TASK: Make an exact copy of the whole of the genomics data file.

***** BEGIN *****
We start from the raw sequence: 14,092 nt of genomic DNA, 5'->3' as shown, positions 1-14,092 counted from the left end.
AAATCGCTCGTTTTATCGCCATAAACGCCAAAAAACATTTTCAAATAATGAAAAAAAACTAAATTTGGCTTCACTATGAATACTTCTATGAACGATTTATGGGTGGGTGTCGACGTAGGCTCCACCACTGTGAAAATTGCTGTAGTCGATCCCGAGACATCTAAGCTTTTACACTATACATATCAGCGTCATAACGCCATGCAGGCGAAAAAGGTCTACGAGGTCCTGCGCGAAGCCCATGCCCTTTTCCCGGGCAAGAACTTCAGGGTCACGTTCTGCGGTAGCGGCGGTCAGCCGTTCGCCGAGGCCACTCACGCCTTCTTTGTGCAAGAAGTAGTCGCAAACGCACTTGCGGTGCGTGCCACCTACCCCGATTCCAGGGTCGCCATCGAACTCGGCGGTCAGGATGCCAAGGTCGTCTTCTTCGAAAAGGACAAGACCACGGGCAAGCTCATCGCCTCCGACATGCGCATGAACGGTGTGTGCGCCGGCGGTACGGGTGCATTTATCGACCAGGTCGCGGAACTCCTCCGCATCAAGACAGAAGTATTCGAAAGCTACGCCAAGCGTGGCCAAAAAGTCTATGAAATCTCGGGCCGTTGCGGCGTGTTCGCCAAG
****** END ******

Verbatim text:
We start from the raw sequence: 14,092 nt of genomic DNA, 5'->3' as shown, positions 1-14,092 counted from the left end.
AAATCGCTCGTTTTATCGCCATAAACGCCAAAAAACATTTTCAAATAATGAAAAAAAACTAAATTTGGCTTCACTATGAATACTTCTATGAACGATTTATGGGTGGGTGTCGACGTAGGCTCCACCACTGTGAAAATTGCTGTAGTCGATCCCGAGACATCTAAGCTTTTACACTATACATATCAGCGTCATAACGCCATGCAGGCGAAAAAGGTCTACGAGGTCCTGCGCGAAGCCCATGCCCTTTTCCCGGGCAAGAACTTCAGGGTCACGTTCTGCGGTAGCGGCGGTCAGCCGTTCGCCGAGGCCACTCACGCCTTCTTTGTGCAAGAAGTAGTCGCAAACGCACTTGCGGTGCGTGCCACCTACCCCGATTCCAGGGTCGCCATCGAACTCGGCGGTCAGGATGCCAAGGTCGTCTTCTTCGAAAAGGACAAGACCACGGGCAAGCTCATCGCCTCCGACATGCGCATGAACGGTGTGTGCGCCGGCGGTACGGGTGCATTTATCGACCAGGTCGCGGAACTCCTCCGCATCAAGACAGAAGTATTCGAAAGCTACGCCAAGCGTGGCCAAAAAGTCTATGAAATCTCGGGCCGTTGCGGCGTGTTCGCCAAG